Alvaro Uribe has extradited 14 nationals to the United States where they were wanted for drug trafficking.
Colombia on Tuesday extradited 14 of its nationals, including 13 paramilitary leaders, to the United States to face drug trafficking charges, Justice Minister Carlos Holguin announced.
News reports said the men were taken at dawn to Catam military base near Bogota to be handed over to officials from the US Drug Enforcement Agency.
Media here said the group includes top leaders of the infamous right-wing militias, including Salvatore Mancuso, Rodrigo Tuvar Pupo (alias "George 40"), Diego Fernando Murillo (alias "Don Berna"), Hernan Giraldo (alias Pablo Sevillano) and Ramiro Vanoy.
Many paramilitary fighters demobilized in recent years to take advantage of a law limiting their prison sentences to eight years and protecting them from extradition if they do so.
But the United States has argued that many paramilitary leaders continued their drug trafficking activity from behind bars.
The 14 extradited Colombians failed to respect requirements of the law, lying to authorities and failing to declare assets to be used to pay damages to victims, El Tiempo newspaper reported, citing government sources.
Paramilitary groups first formed 30 years ago to protect landowners from leftist rebel groups and at times numbered as many as 31,000 fighters.
The groups rely on drug trafficking, particularly cocaine, to finance their activities, and they have been linked to civilian massacres and the murders of leftist politicians, union leaders and journalists.
In recent years investigations have revealed extensive links between paramilitary leaders and officials currently in government.
President Alvaro Uribe himself was in the spotlight late last month, denying charges he helped plan a 1997 massacre by right-wing paramilitaries, while confirming that his role was being examined in an official probe.
Uribe said the charges were lodged by a former member of the paramilitary, whom he described as a disgruntled convict with an axe to grind.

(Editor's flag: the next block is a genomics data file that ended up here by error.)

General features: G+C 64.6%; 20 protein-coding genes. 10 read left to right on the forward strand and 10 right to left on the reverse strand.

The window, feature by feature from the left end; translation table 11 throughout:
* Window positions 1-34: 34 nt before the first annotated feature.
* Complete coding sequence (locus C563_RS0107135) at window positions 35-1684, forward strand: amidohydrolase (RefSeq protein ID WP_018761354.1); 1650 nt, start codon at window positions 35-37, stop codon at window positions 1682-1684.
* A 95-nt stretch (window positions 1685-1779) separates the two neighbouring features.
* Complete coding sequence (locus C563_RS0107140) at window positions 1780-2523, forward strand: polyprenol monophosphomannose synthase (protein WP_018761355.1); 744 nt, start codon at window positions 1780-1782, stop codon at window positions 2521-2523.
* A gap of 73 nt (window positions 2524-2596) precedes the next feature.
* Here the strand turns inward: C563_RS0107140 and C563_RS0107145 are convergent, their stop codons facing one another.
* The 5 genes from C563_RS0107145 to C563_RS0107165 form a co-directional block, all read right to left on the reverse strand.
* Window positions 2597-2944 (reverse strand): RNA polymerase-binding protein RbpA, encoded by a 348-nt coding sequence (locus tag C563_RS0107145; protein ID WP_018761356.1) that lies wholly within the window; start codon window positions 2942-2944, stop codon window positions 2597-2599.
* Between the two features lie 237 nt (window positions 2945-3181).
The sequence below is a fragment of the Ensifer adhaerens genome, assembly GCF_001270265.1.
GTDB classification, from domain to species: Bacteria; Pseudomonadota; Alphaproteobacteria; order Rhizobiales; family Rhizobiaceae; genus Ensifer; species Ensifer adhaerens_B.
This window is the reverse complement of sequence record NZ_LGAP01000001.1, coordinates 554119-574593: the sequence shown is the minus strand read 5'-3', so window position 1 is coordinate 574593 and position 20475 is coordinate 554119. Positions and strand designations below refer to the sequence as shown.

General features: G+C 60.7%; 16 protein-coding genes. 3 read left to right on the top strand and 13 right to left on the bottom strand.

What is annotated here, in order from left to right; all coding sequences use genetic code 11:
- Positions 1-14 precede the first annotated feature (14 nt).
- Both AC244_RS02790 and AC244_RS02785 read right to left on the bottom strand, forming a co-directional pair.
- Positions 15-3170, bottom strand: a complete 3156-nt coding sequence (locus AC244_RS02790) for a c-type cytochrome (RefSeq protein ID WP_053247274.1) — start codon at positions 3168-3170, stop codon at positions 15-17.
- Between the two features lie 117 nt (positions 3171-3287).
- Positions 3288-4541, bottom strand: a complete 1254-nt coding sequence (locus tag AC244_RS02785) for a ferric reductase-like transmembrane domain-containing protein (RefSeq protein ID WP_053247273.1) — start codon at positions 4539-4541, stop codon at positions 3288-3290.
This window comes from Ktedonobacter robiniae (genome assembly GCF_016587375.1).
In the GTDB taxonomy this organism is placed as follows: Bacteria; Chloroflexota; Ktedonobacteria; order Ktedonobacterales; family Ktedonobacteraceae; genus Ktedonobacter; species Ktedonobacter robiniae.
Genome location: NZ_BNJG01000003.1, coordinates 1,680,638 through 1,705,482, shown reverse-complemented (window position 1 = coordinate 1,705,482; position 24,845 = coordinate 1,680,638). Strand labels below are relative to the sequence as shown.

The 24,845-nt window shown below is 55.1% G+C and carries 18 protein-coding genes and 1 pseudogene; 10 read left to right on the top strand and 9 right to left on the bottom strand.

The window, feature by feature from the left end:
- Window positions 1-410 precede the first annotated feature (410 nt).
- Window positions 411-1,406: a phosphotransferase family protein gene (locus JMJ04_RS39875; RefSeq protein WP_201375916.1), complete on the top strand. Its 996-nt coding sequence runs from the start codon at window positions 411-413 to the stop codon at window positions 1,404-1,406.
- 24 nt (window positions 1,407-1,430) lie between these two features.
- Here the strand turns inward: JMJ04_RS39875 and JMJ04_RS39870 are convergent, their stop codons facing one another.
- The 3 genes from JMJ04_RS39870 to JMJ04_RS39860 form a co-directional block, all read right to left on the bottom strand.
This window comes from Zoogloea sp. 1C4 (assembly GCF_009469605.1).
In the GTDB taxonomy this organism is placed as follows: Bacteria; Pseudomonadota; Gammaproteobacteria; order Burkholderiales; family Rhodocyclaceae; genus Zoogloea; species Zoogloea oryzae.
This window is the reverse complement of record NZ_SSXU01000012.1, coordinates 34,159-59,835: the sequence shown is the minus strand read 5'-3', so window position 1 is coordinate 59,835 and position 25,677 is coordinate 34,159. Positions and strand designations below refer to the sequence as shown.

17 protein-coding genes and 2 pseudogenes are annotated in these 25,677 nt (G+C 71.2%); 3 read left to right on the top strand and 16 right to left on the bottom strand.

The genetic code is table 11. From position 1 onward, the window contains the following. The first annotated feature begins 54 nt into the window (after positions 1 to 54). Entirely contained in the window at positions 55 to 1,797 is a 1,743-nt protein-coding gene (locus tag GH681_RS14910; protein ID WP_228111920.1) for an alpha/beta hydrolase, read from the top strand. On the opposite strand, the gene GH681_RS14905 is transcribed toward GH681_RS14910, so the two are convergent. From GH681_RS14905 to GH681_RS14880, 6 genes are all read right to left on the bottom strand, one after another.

"He said I was at a meeting with him ... along with various generals in La Caucana, taking part in planning the massacre at Aro," in which 15 people were killed, Uribe told Colombian broadcaster Radio Caracol.
But Uribe said he had proof of his innocence, and lashed out at justice officials for following up the accusations against "honorable people."
The Supreme Court investigation into links between politicians and the right wing paramilitary group United Self-Defense Forces of Colombia has been going on since 2006, since documents were discovered on the computer of a leader of the group which indicated the existence of alliances with legislators, governors and other officials.
The investigation has linked 62 current and former politicians to the paramilitaries; 31 have been jailed so far.
The current president of Colombia's federal legislature, Nancy Gutierrez, is among the officials currently under investigation for alleged paramilitary ties.
The issue of Uribe's alleged links to the murderous group has led to US lawmakers holding up the Colombia-US free trade pact.
Uribe revealed the existence of the investigation one day after his cousin, former senator Mario Uribe, sought, but was denied, political asylum in Costa Rica's embassy here.
Mario Uribe on Tuesday asked the embassy for protection after Colombian prosecutors ordered his arrest for alleged ties to right-wing paramilitaries.
He presided over Colombia's senate until October 2007, when a Supreme Court investigation uncovered information linking him to land purchases from the paramilitaries.
Date created : 2008-05-13